Aspects of Control Room Operation; Air Traffic Control
This suggests how working in a control room (industrial, air traffic control, etc.) is multi-aspectual functioning and why it is that things can fail for a number of reasons. This concerns the immediate on-going activity by operators in the control room, rather than design of the control room, supply to the room, etc. We give the aspect, then its kernel meaning in brackets, then an example or two of life in the control room as seen from that aspect.
- Quantitative: (to do with quantity, amount) - Something is present in wrong numbers.
- Spatial: (to do with continuous extension, space) - Machines, pipes and people take up space.
- Kinematic: (to do with flowing movement) - People, fluids and air need to move around.
- Physical: (to do with energy + mass) - Heavy machinery needs special foundations, cables can trip people up, etc.; all electrical connections must be good.
- Biotic: (to do with life functions) - Ill-ventilated rooms.
- Sensitive: (to do with sense, feeling, emotion) - Claustrophobic rooms; poor font on displays not easily recognisable (NATS?).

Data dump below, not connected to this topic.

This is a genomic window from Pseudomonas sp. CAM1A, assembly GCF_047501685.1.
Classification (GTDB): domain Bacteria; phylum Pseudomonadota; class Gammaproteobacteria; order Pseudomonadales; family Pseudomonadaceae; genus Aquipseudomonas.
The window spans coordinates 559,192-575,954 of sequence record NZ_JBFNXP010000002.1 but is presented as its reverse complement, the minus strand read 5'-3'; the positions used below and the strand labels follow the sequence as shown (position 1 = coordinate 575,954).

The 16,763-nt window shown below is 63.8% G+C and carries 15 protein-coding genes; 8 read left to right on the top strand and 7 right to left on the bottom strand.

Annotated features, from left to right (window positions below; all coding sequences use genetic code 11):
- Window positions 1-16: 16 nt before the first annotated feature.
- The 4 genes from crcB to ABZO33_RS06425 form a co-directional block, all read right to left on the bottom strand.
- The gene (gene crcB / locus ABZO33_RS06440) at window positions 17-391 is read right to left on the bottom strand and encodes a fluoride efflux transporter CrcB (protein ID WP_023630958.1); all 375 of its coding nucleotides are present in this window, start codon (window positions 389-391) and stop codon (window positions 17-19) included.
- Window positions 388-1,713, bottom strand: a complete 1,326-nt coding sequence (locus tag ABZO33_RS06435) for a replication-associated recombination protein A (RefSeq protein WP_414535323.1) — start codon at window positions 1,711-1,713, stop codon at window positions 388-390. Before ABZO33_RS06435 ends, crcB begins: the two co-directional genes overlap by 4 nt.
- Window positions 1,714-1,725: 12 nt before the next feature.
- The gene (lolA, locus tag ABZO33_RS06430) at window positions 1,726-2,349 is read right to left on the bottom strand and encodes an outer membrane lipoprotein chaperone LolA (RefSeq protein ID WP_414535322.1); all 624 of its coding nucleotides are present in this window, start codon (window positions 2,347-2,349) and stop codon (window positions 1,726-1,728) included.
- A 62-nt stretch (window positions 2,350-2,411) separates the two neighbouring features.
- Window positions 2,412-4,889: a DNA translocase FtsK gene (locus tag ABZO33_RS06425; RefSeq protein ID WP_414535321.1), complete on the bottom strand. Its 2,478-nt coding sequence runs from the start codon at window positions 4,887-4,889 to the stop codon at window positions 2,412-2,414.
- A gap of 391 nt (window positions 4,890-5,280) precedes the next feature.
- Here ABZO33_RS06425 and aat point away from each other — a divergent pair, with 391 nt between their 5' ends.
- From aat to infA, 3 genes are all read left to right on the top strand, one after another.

- Analytical: (to do with distinguishing) - Operators being able to distinguish important from unimportant events.
- Formative: (to do with history, culture, technology: shaping and creativity) - Operators making plans or achieving goals.
- Lingual: (to do with symbolic communication) - Operators communicating with each other, and understanding information on computers; computers having appropriate information and not suppressing what they should reveal (NATS?).
- Social: (to do with social interaction and institution) - Good relationships amongst operators and appropriate structures of command and responsibility.
- Economic: (to do with frugal use of resources) - Time limits in which responses must be made.
- Aesthetic: (to do with harmony, surprise, fun) - All operators harmonizing; ensuring appropriate times for rest; keeping a sense of humour.
- Juridical: (to do with what is due; 'retribution', rights and responsibilities) - Every operator doing their duty; 'respecting' the equipment.
- Ethical: (to do with self-giving love) - Generosity rather than self-seeking or defensiveness among all operators.
- Pistic: (to do with vision, aspiration, commitment, creed, religion) - Air traffic controllers seeing their mission as keeping aircraft safe.
(The above list was compiled out of inspiration by John Wood, MD of CCD Design and Ergonomics Ltd., after he gave a talk on control room failures at the IEE People In Control Conference, June 2001.)
This page provides examples illustrating various things within The Dooyeweerd Pages, which explain, explore and discuss Dooyeweerd's interesting philosophy. Email questions or comments would be welcome.
Copyright (c) 2004 Andrew Basden.
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Created: 3 August 2002.
Last updated: 19 March 2008 created html, .nav etc.